The One Thing
Often, I see agents build a great business plan, but many need support in implementing it. It can be discouraging to set goals that you don’t accomplish. When you don’t accomplish your ambitious goals, you may tend to take them down a notch and set your goals more realistically the next time. This has the effect of lowering the bar over time, until you are not challenging yourself! And suddenly, business planning becomes a dreaded and demotivating task.
What is the one change you can make to avoid the trap of setting goals that you don’t accomplish? What change makes all others possible? It is our mindset. The place where all growth starts is in our mind. So, let’s check in with our brain and see if it’s working correctly to power our dreams into reality.
Let’s explore mindset from a scientific point of view. We know that it’s critical to have a positive attitude, but there is so much more. To the extent that we can visualize ourselves actually living in our future desired state, the more our brain works to bring our vision about.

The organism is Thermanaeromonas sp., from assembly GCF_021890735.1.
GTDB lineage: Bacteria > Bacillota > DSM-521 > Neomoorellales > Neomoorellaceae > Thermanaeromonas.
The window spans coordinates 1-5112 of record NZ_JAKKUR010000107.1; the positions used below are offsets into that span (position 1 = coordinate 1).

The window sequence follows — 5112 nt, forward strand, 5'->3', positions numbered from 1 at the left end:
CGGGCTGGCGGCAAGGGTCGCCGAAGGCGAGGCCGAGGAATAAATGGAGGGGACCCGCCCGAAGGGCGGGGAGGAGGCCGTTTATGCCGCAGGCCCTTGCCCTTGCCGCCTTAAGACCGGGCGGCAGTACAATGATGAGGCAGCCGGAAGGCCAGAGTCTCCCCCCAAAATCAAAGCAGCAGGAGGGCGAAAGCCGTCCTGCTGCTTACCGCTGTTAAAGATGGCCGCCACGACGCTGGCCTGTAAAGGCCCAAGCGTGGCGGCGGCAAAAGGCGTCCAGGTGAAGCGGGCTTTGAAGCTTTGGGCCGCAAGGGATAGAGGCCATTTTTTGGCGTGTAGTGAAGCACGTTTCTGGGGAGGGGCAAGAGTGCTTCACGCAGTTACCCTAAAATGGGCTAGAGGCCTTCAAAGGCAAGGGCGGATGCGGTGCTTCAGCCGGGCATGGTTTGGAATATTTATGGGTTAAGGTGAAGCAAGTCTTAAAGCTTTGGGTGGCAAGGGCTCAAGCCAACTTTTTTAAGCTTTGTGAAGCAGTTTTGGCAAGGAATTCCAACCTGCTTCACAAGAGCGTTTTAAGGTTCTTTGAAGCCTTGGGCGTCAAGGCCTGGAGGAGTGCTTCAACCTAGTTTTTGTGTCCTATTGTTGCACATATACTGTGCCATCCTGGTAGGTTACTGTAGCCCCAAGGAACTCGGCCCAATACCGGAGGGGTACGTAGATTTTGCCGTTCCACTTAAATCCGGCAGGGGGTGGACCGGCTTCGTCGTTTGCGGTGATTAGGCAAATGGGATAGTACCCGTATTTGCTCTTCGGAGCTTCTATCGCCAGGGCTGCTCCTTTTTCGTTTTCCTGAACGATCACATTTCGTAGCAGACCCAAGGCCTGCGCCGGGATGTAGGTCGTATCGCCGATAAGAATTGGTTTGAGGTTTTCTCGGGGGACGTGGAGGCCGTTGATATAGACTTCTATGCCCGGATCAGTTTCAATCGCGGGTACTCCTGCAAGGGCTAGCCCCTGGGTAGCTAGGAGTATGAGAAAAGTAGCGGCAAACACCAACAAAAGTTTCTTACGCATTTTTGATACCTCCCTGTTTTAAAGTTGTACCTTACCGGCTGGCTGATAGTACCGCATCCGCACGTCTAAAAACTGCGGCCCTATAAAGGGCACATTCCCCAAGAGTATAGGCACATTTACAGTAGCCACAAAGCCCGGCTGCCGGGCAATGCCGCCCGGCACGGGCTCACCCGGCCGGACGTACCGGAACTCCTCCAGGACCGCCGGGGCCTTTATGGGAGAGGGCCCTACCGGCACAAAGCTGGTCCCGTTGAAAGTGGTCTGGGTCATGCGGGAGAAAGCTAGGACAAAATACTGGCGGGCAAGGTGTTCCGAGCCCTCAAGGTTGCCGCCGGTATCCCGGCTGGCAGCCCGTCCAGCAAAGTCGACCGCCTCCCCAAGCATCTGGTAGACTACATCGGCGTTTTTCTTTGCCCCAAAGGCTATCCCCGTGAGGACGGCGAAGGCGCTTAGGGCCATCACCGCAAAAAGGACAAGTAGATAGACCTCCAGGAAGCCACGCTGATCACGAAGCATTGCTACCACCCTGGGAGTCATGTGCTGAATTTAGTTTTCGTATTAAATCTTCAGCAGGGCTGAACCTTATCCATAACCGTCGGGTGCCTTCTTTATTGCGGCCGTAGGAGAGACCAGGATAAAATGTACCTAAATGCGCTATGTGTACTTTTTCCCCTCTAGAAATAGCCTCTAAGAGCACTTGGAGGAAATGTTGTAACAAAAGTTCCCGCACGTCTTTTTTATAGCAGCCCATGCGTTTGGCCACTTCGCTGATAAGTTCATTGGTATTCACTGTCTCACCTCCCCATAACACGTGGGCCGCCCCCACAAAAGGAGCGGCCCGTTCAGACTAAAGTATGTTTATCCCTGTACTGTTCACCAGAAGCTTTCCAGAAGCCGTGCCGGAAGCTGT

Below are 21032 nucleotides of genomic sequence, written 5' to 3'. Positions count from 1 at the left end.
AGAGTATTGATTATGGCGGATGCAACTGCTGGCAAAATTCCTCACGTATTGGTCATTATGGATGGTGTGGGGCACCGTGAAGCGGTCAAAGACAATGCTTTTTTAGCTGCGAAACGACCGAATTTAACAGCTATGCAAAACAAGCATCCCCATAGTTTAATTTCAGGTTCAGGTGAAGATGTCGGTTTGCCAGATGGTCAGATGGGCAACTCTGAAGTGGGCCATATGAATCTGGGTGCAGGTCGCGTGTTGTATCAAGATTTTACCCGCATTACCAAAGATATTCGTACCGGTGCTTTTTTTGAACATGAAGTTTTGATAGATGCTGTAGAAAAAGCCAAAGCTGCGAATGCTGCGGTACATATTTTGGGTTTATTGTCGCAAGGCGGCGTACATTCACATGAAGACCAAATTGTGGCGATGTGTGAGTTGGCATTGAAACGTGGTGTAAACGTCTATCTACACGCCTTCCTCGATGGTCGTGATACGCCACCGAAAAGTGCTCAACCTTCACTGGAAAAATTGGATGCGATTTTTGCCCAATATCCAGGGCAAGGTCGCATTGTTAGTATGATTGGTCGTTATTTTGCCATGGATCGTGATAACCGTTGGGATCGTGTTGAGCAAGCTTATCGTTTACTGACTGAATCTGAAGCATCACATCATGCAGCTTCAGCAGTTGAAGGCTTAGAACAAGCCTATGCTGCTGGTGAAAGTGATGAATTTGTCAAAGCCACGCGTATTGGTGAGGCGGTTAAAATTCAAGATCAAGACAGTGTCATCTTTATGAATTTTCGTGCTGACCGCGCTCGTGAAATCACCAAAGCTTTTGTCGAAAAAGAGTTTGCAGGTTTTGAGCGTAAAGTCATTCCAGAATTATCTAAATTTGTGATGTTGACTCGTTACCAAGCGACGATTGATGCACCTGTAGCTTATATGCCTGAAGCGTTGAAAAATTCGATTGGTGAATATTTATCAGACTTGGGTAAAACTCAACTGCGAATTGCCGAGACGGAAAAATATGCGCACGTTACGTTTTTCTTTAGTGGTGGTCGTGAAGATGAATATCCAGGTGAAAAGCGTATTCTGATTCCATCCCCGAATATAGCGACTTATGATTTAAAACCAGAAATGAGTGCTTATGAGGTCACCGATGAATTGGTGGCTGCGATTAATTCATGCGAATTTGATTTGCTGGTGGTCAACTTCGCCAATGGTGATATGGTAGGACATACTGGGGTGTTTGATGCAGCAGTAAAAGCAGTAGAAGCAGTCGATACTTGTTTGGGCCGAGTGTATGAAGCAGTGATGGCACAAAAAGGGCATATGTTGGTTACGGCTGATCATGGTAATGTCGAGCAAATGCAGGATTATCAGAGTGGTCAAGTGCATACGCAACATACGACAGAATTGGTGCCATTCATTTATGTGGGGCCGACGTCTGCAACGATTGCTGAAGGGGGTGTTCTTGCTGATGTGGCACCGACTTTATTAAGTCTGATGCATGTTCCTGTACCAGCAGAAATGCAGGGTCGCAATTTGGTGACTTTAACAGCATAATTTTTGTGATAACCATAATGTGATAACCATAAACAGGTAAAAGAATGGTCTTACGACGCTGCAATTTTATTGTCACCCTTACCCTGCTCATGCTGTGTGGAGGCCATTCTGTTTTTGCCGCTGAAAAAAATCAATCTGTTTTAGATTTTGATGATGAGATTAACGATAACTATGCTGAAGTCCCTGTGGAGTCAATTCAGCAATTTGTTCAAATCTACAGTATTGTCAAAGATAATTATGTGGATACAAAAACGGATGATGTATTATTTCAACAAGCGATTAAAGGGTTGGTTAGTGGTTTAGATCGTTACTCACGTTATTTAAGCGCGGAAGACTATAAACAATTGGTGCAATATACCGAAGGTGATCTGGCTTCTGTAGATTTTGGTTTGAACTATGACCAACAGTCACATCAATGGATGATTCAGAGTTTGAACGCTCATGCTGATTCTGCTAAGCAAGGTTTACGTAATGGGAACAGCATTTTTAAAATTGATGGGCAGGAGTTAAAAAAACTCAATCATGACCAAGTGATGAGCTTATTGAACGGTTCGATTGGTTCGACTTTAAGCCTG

What the mind believes it can achieve!
Modern psychology confirms that certain belief systems can predict our success. The research of Stanford psychologist, Carol Dweck, looks into the power of our beliefs and show that we can change simple beliefs to have a profound effect on our results.
In her book Mindset-The New Psychology of Success, Dweck identified 2 opposite mindsets, a fixed mindset and a growth mindset. In a fixed mindset, we assume that our character, intelligence and ability are static – that we can’t change in a meaningful way. We also believe that we must prove ourselves against equally fixed standards, such as getting an A on a test – or meeting certain production goals. With a fixed mindset, we’re constantly looking for approval & validation. And if we fail at something it means that we don’t possess the intelligence or ability to accomplish certain tasks – we believe that we are just not good at a certain thing!
The growth mindset thrives on the challenge to become successful and sees failure not as evidence of unintelligent or incapable, but as a jumping off place – an opportunity for growth and stretching our abilities.
Twenty years of research shows that the view that you adopt for yourself profoundly affect the way you live your life – whether you become the person you want to be or achieve the things that are most important to you.
So, when you’re setting your goals, check your mindset, identify points where you can grow and set about growing and visualizing yourself having accomplished your goal. That’s a growth mindset.